Classic Ciabatta (New York Times)
My baking has gotten out of hand. The last 3 days, I’ve burned through 2 new pizza crust recipes, an apple tart, and now this. Bless flour for being so easy on the wallet.
Ciabatta bread is a delicacy to me. European country breads have a certain appeal that can’t be matched. Really, anything bred from the Olive Oil Belt is appealing—anything. So, when I crossed Carol Field’s groundbreaking ciabatta recipe while scrounging through Amanda Hesser’s New York Times Cookbook (my go to), I dove in on her vexing rendition of this timeless bread.
If you’re a first time bread maker, this might be a good route to go. Just take note: the longer a starter lies in wait, the better the bread. So, if you really care about the bread making process, make the starter the day before to give it a nice overnight build.
1/4 teaspoon active dry yeast
1/4 cup warm water
3/4 cup tepid water
2 1/2 cup unbleached all purpose flour
1 teaspoon active dry yeast
5 tablespoons warm water
1 tablespoons olive oil
1 cup + 3 tablespoons tepid water
3 3/4 cup unbleached flour
1 tablespoon salt
cornmeal for dusting
For the starter, stir the yeast and warm water together in a large bowl, or in the bowl of a stand mixer, and let stand for 10 minutes until foamy. Stir in the tepid water, then add the flour one cup at a time (or in gentle increments), either by hand or in the mixer until it forms a sticky dough. Next, place the dough mixture in a lightly oiled bowl, cover it with plastic wrap and a dry cloth, and set aside in a cool, preferably sunless area. Over the next 6 to 24 hours, the dough will triple in volume. It’s best to start this the night before, but 6 hours will be plenty.
For the dough, stir the yeast and warm water in the bowl of a stand mixer fixed with a paddle. Let stand for 10 minutes, or until the mixture foams. Then, add in the oil, the starter, and a bit of your tepid water and start mixing on a low speed. As it stirs, gradually add in the rest of your tepid water until the ingredients are blended smoothly. Aside in a fitted bowl, mix the flour with the salt, and add this blend into your stand mixer. Let it blend together for 2 to 3 minutes. Next, attach a dough hook to your mixer and mix 2 more minutes on a low speed, then 2 more minutes on a medium speed. While this is mixing, prepare a well-floured surface. Once the dough is fully blended and seems moist, work it out of the stand mixer onto your floured surface and knead briefly. In terms of kneading, less is definitely more.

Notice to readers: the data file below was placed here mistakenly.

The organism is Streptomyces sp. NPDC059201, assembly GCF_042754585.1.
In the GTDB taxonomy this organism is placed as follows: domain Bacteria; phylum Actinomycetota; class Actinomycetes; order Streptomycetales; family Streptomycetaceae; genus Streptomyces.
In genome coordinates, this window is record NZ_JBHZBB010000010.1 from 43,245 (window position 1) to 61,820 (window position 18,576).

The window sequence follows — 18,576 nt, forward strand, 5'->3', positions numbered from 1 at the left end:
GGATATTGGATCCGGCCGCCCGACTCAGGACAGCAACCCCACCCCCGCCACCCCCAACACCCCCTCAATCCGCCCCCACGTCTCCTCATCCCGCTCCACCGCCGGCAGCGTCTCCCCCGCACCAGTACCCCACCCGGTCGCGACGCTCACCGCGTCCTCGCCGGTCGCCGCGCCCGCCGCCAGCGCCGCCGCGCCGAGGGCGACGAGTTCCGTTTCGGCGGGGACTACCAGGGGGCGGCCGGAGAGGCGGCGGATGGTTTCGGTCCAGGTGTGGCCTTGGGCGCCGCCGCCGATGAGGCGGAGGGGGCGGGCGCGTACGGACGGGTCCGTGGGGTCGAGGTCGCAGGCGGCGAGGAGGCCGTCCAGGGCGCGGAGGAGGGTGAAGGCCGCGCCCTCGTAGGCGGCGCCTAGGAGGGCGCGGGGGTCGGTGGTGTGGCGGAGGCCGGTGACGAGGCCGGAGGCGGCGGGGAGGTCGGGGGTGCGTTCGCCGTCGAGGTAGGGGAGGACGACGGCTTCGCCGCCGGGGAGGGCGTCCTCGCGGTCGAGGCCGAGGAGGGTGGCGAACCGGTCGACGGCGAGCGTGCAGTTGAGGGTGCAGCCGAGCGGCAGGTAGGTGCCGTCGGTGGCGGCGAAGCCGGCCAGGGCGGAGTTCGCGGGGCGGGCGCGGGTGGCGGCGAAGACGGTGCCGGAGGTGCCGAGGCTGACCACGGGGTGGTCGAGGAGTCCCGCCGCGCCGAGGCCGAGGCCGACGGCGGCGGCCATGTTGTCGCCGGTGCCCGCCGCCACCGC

Place the finished dough in another oiled bowl. The dough should have plenty of air bubbles, but maintain its somewhat sticky consistency. Cover the dough in plastic wrap and set aside for another 2 hours, until it’s doubled in size.
Next, you’ll bring the dough back to a well-floured surface. It should be a pretty large ball. Using a pasty knife, cut the dough into four sections. If your middle two sections are slightly larger, that’s okay—you can bake those together.
Now comes the baking part—the ultimate waiting game.
If you’re using a baking stone,
Get 4 pieces of parchment paper and flour each one generously, placing each individual loaf seam side up on its own sheet. When it’s time, you’ll sprinkle flour and cornmeal on the baking stone, and gently roll the bread from the parchment to the stone so the seam are down and the floured side is up.
If you’re using a baking sheet,
dust the sheet with flour and cornmeal and set the loaves squarely on the sheet.
At this point, you can cover the breads in slightly damp towels and wait out 2 more hours for the breads to double, or you can wait 30 minutes and bake right away. This will affect the size and density of the bread, but either works. (It’s probably a poor quality of mine, being an impatient baker).
Heat the oven to 425 F. Once ready, spritz (using a spray bottle) some warm water on the breads as you put them in the oven. That will give them the ultimate crunch of ciabatta. However, if you’re satisfied with the slightly softer ciabatta texture (like me), skip this step. Bake for 30 minutes, until the breads are golden brown. Let them cool on a rack.